Un-Easy Reader, that's my name.

As much of a bookworm as I am, I hate that period of time when I’m in between books. I’m really picky about what I read… I figure I’m not in school anymore, so I shouldn’t have to deal with reading anything I don’t find completely interesting. If it’s boring, it’s out the door and back to the library, or off to Amazon Marketplace or eBay or the Salvation Army without a moment’s hesitation. The upshot is that any book I get through is almost certainly enjoyable, but finding a book that I actually want to finish can be a real chore sometimes.

After finishing Asimov’s Foundation (quick review: decent, but got tiring with all the politics, so I only skimmed the last 50 pages; also, I found that I hate hate HATE “futuristic” character names), I’ve been having an especially hard time trying to find what to read next. I generally enjoy Vonnegut, so I gave Player Piano a shot, but was bored by page 5 (I don’t really enjoy his earlier, more over SF stuff, anyway, but thought I’d give it a shot since it was on my shelf). I got a free copy of Kitty and the Midnight Hour by Carrie Vaughn at the New York Comic Con, and was willing to give that a try - the idea of a werewolf DJ hosting an Art Bell-like show that was actually legit sounded cool - but it seemed to be a horror novel of the modern, "Anita Blake "variety (read: softcore for monster fans), so I vowed to duck out if there was werewolf sex before page 50. Needless to say, I didn't make it. I was disappointed, but at the same time, I kind of admired Vaughn's restraint... I was impressed she could hold off on the supernatural bootknocking for 26 whole pages.

As you can see by the sidebar, I'm currently giving The Areas of My Expertise by Daily Show correspondent and beleaguered anthropomorphic PC representation John Hodgman a try. It's just as funny as you'd expect, but since it's just a collection of short articles, lists, and charts, it's not the sort of thing you necessarily want to sit down and read for long periods of time, so it's not as satisfying as I'd prefer. It'd be perfect bathroom reading if not for the fact that the current bathroom book, Showcase Presents Green Lantern Vol. 1, is also perfect bathroom reading (say what you will about Silver Age DC, those folks knew how to pace a story just right for the rest room readers out there). So although I'm enjoying it, I can see it being shunted in the very near future, set aside for the time when I'm finally finished reading story after story where Hal Jordan gets knocked out cold by yellow lamps.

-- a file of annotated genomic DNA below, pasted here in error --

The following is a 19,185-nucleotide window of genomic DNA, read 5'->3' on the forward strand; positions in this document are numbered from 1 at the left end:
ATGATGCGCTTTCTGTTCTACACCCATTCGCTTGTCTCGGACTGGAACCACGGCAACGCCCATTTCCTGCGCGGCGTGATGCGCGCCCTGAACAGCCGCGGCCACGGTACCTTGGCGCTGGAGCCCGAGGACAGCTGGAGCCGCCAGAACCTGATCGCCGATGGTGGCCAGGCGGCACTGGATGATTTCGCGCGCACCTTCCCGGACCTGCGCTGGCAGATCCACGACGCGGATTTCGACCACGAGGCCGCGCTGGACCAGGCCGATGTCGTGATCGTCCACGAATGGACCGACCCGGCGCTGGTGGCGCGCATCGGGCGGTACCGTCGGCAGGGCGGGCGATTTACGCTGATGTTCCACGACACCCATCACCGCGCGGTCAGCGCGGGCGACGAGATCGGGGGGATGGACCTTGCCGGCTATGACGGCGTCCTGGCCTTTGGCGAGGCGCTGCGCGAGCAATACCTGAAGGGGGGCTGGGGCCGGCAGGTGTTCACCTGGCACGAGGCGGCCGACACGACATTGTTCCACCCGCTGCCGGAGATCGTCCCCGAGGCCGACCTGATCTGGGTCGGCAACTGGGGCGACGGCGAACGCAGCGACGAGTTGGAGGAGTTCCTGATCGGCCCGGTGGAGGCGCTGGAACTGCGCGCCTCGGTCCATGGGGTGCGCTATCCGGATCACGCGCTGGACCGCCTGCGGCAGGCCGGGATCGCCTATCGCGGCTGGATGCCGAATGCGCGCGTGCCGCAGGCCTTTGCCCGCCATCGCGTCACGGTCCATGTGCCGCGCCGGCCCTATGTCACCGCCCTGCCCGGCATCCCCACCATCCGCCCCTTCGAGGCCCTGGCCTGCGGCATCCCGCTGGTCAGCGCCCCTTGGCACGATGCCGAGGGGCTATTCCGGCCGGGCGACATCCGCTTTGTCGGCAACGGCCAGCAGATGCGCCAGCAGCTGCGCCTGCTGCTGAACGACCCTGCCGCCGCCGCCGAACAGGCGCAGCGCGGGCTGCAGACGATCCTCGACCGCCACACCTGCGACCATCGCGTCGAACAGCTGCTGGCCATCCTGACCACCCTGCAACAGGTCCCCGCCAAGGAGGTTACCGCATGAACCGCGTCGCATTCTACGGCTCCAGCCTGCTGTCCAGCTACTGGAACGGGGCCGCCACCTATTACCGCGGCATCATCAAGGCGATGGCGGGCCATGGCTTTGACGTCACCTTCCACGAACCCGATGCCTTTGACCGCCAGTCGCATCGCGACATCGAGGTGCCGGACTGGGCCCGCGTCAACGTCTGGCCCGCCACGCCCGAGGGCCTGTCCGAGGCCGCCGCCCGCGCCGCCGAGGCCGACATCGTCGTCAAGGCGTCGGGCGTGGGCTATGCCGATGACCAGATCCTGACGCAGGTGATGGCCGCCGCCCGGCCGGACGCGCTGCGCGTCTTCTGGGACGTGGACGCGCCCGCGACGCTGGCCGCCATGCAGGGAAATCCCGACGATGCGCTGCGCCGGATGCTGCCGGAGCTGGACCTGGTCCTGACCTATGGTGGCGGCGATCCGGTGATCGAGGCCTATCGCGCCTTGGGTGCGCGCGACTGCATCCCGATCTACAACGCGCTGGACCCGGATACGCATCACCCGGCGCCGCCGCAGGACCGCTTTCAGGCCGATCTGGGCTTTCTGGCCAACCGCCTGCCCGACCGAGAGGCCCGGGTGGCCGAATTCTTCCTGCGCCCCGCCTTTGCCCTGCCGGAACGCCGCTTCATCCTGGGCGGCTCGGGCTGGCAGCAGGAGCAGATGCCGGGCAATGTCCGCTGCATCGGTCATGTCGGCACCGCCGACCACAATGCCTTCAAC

While writer's block is a very frustrating thing indeed, I almost think I mind reader's block even more. So I put it to you, blog-reading public: what's good?


  1. Well, lots of stuff is good, but I don't know what you like, or what you've already read...

    Here are ten of my favourite novels; you can't go wrong with these.

    Neal Stephenson - Cryptonomicon
    Guy Gavriel Kay - Tigana
    Alexandre Dumas - The Three Musketeers
    P.G. Wodehouse - Right Ho, Jeeves
    Donald E. Westlake - Dancing Aztecs
    Will Shetterly - Dogland
    Connie Willis - To Say Nothing of the Dog
    Rafael Sabatini - Captain Blood
    Douglas Adams - Dirk Gently's Holistic Detective Agency
    Arturo Perez-Reverte - The Club Dumas

  2. Anonymous1:20 AM

    Charles Stross - The Atrocity Archive was good.

    Imagine a computer hacker type guy who gets drafted into a 007 role for a chronically underfunded agency which defends the UK against Lovecraftian threats.

    The concept is interesting - the idea being that mathematics and geometry are what allow the otherdimensional baddies into our space. Thus magic is done with computers, lasers, fractals, etc. The protagonist was drafted when this organization ('The Laundry') noticed him mucking about on his computer with something that could have relandscaped a big chunk of Britain.

    I quite liked it. The sequel was also pretty good, but Stross went for some lame Windows/Powerpoint jokes.

    Plenty of fun references if you're into tech. The author has a technical background in computer science and Linux, so it sounds reasonable with minimal handwaving.